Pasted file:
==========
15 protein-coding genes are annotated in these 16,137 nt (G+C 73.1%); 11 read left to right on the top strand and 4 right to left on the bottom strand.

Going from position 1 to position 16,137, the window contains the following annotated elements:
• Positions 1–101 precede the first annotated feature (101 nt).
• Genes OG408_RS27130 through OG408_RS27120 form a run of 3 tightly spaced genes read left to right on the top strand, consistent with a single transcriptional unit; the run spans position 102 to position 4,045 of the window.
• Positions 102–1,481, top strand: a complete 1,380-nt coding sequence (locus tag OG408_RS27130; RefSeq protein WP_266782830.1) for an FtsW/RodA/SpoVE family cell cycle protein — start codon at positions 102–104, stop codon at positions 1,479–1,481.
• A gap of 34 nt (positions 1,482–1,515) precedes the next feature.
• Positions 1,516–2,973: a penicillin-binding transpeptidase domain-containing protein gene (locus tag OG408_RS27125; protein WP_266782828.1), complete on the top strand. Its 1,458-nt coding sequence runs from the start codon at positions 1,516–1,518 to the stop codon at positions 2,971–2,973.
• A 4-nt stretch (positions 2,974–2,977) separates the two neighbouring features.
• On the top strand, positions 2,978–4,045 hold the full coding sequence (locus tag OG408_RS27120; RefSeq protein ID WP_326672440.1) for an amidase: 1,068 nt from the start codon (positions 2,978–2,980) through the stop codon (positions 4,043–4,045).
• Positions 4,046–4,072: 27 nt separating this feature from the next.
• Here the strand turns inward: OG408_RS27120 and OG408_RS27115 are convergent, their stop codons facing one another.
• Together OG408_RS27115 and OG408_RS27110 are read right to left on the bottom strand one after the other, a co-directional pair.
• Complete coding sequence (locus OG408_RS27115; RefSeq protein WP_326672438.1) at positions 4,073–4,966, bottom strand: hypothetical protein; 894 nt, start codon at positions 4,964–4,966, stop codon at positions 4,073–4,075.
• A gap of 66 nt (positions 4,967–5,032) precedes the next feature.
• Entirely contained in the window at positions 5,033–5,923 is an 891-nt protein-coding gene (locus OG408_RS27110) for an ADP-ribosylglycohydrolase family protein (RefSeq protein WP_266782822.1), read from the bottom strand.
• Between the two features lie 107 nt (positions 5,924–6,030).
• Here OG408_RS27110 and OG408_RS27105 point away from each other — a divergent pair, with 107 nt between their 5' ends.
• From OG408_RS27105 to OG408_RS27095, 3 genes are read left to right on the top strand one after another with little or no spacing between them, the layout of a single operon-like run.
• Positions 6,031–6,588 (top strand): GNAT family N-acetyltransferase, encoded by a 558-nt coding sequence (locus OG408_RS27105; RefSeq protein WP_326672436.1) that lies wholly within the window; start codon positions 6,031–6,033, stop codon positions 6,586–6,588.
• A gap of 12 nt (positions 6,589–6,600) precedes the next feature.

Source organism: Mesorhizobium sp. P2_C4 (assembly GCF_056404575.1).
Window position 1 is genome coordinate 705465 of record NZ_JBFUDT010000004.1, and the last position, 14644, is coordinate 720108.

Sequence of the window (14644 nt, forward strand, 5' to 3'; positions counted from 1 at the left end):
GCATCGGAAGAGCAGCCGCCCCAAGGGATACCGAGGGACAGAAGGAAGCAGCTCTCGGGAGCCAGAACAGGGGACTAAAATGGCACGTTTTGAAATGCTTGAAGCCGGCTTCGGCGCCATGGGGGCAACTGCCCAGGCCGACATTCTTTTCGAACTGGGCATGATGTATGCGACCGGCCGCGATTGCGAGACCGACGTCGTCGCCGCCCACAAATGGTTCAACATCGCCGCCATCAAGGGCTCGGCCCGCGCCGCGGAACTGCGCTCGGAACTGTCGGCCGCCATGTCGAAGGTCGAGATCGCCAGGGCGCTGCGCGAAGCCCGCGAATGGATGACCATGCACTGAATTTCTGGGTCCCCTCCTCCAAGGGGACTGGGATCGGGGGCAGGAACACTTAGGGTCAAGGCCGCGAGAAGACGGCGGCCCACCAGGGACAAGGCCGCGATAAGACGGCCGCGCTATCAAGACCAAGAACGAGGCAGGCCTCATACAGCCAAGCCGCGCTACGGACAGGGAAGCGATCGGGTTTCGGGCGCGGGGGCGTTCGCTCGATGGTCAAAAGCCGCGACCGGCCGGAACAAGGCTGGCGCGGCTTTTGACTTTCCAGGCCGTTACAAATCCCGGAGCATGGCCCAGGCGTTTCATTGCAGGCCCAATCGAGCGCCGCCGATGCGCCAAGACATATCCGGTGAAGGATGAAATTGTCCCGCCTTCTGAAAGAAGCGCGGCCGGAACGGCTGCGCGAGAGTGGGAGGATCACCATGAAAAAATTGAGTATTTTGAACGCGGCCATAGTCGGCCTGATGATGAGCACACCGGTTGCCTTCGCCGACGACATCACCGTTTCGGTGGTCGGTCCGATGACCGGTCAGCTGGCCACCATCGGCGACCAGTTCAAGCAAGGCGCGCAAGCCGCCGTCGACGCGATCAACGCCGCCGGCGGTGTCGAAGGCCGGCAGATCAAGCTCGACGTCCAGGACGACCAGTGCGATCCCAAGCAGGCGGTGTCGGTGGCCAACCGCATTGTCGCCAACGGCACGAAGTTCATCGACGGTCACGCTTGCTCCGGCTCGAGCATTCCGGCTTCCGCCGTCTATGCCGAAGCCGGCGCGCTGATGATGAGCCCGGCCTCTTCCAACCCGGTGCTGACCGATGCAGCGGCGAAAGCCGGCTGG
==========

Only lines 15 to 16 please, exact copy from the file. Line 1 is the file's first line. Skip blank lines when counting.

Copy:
• Entirely contained in the window at positions 5,033–5,923 is an 891-nt protein-coding gene (locus OG408_RS27110) for an ADP-ribosylglycohydrolase family protein (RefSeq protein WP_266782822.1), read from the bottom strand.
• Between the two features lie 107 nt (positions 5,924–6,030).